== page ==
When Mount Vesuvius erupted and blotted out Pompeii, it brought an end to a town of insatiable foodies. A thriving exporter of wine, olives and fish sauce throughout the Mediterranean, Pompeii was typically Roman in its enthusiasm for the culinary traditions of other peoples – and its passion for gourmet goods is evident in everything from the frescoes that were found in wealthy villas to the remains recovered from kitchen drains. This exhibition brings Pompeii's passion for food and excess to life, and features objects that have never before left Italy – including luxury dining-room items and carbonised food which was left on the tables during the eruption.


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Leonardo da Vinci: A Mind in Motion

This is a unique opportunity to get inside the mind of Leonardo da Vinci through notes and drawings from three of his notebooks. On the 500th anniversary of his death, it’s still possible to witness the artist’s and scientist’s creativity at work on what he believed to be the ‘cause of all life’ – motion. From the movement of the human body and flow of water to astronomy and mechanics, his meticulous notes and sketches are the foundation of his inventions and illuminate the mastery of his paintings. It’s also the first time the Codex Leicester – one of his most important scientific notebooks – can be seen in the UK since Bill Gates purchased it for a record sum in 1994.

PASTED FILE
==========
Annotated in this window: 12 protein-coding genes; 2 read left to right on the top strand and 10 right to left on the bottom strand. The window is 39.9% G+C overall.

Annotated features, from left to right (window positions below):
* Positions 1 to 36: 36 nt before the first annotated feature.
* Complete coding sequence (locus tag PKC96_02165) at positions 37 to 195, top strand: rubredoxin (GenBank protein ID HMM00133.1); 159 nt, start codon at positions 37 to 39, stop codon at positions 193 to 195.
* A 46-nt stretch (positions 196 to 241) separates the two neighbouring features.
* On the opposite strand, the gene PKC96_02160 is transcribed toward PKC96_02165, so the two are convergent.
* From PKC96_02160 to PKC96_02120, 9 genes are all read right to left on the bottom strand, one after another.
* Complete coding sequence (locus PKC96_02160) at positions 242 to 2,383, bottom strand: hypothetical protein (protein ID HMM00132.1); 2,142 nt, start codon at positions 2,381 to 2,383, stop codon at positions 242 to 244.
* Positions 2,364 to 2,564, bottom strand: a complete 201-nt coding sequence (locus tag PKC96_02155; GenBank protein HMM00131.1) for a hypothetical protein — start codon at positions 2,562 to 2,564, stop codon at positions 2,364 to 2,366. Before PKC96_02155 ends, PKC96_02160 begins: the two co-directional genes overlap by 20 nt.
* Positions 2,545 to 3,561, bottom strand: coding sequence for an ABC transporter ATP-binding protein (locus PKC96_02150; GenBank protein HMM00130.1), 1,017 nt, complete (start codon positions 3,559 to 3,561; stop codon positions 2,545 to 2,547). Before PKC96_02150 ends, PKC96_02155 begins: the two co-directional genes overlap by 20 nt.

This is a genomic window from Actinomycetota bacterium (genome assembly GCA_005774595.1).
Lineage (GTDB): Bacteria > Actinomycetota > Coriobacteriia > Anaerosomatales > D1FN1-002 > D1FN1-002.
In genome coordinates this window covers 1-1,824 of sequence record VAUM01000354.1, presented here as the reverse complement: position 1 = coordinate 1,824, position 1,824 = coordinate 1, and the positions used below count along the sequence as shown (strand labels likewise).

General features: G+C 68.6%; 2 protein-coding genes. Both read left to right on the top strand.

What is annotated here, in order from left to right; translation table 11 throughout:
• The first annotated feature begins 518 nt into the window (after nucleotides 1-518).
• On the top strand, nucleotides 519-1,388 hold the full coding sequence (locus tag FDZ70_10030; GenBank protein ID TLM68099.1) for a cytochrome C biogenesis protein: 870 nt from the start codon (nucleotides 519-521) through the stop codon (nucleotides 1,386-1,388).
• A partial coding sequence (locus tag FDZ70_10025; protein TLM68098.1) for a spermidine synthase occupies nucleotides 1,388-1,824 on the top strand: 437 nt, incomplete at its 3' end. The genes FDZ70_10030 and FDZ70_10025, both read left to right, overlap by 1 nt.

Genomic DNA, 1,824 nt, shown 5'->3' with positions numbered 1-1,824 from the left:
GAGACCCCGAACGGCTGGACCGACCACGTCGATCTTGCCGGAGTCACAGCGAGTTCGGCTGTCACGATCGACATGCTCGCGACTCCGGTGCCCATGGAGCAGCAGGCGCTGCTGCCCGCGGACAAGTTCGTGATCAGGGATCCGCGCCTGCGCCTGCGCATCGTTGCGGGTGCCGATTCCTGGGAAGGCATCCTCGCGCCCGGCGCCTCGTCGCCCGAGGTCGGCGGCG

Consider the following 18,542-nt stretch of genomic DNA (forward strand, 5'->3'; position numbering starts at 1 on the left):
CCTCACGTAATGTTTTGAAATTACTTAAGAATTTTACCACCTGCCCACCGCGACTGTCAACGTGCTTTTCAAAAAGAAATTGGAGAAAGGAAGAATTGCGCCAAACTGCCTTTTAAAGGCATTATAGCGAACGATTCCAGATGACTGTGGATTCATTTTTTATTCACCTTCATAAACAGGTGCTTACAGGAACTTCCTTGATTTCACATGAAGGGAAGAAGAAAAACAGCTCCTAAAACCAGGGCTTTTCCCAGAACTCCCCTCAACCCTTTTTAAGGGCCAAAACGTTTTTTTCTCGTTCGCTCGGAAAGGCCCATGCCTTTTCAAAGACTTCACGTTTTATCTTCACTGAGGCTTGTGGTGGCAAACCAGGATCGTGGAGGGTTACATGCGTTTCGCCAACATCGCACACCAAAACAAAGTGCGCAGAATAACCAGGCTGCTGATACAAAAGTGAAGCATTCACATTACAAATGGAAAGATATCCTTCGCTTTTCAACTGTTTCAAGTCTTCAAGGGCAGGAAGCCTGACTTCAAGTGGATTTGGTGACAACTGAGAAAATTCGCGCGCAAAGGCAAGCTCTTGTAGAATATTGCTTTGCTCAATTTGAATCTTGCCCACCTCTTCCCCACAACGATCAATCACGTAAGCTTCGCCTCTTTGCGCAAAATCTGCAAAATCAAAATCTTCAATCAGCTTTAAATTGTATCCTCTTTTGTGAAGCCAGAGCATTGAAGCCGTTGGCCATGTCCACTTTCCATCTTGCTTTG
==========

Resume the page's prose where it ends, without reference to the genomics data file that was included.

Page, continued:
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ARTIST ROOMS: Roy Lichtenstein

If you’re based in northwest England, this is a rare opportunity to see a substantial collection of works by leading American pop artist Roy Lichtenstein close to home. Lichtenstein was a pioneer of the new art movement alongside artists such as Andy Warhol, Jasper Johns and James Rosenquist. Responding to and mimicking popular mass culture of the 1960s, his bold graphic style and signature hand-painted dots, which recall the aesthetics of comic books and commercial newsprint, are still immediately recognisable today. Visitors with a National Art Pass can then treat themselves to a memento from the shop while enjoying 10% off.